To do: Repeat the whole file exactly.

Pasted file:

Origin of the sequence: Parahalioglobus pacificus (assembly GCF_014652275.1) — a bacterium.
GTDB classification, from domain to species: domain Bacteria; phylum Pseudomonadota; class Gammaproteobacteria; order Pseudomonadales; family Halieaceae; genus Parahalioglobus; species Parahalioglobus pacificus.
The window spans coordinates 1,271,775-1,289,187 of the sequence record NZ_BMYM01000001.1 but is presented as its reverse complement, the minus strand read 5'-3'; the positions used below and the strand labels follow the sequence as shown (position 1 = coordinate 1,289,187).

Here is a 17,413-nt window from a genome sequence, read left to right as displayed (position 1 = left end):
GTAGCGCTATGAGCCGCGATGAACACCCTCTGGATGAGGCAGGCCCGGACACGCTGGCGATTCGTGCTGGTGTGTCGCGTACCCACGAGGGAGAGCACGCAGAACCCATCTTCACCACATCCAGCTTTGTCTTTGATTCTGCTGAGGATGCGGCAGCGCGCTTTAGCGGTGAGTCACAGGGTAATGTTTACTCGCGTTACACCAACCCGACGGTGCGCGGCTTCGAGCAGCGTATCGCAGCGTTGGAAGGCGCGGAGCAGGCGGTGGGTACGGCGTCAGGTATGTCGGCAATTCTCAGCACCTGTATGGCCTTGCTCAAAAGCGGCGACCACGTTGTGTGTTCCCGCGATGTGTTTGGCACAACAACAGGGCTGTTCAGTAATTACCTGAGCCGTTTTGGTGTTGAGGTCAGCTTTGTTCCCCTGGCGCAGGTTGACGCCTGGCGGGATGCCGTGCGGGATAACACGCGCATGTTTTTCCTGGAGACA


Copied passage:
Origin of the sequence: Parahalioglobus pacificus (assembly GCF_014652275.1) — a bacterium.
GTDB classification, from domain to species: domain Bacteria; phylum Pseudomonadota; class Gammaproteobacteria; order Pseudomonadales; family Halieaceae; genus Parahalioglobus; species Parahalioglobus pacificus.
The window spans coordinates 1,271,775-1,289,187 of the sequence record NZ_BMYM01000001.1 but is presented as its reverse complement, the minus strand read 5'-3'; the positions used below and the strand labels follow the sequence as shown (position 1 = coordinate 1,289,187).

Here is a 17,413-nt window from a genome sequence, read left to right as displayed (position 1 = left end):
GTAGCGCTATGAGCCGCGATGAACACCCTCTGGATGAGGCAGGCCCGGACACGCTGGCGATTCGTGCTGGTGTGTCGCGTACCCACGAGGGAGAGCACGCAGAACCCATCTTCACCACATCCAGCTTTGTCTTTGATTCTGCTGAGGATGCGGCAGCGCGCTTTAGCGGTGAGTCACAGGGTAATGTTTACTCGCGTTACACCAACCCGACGGTGCGCGGCTTCGAGCAGCGTATCGCAGCGTTGGAAGGCGCGGAGCAGGCGGTGGGTACGGCGTCAGGTATGTCGGCAATTCTCAGCACCTGTATGGCCTTGCTCAAAAGCGGCGACCACGTTGTGTGTTCCCGCGATGTGTTTGGCACAACAACAGGGCTGTTCAGTAATTACCTGAGCCGTTTTGGTGTTGAGGTCAGCTTTGTTCCCCTGGCGCAGGTTGACGCCTGGCGGGATGCCGTGCGGGATAACACGCGCATGTTTTTCCTGGAGACA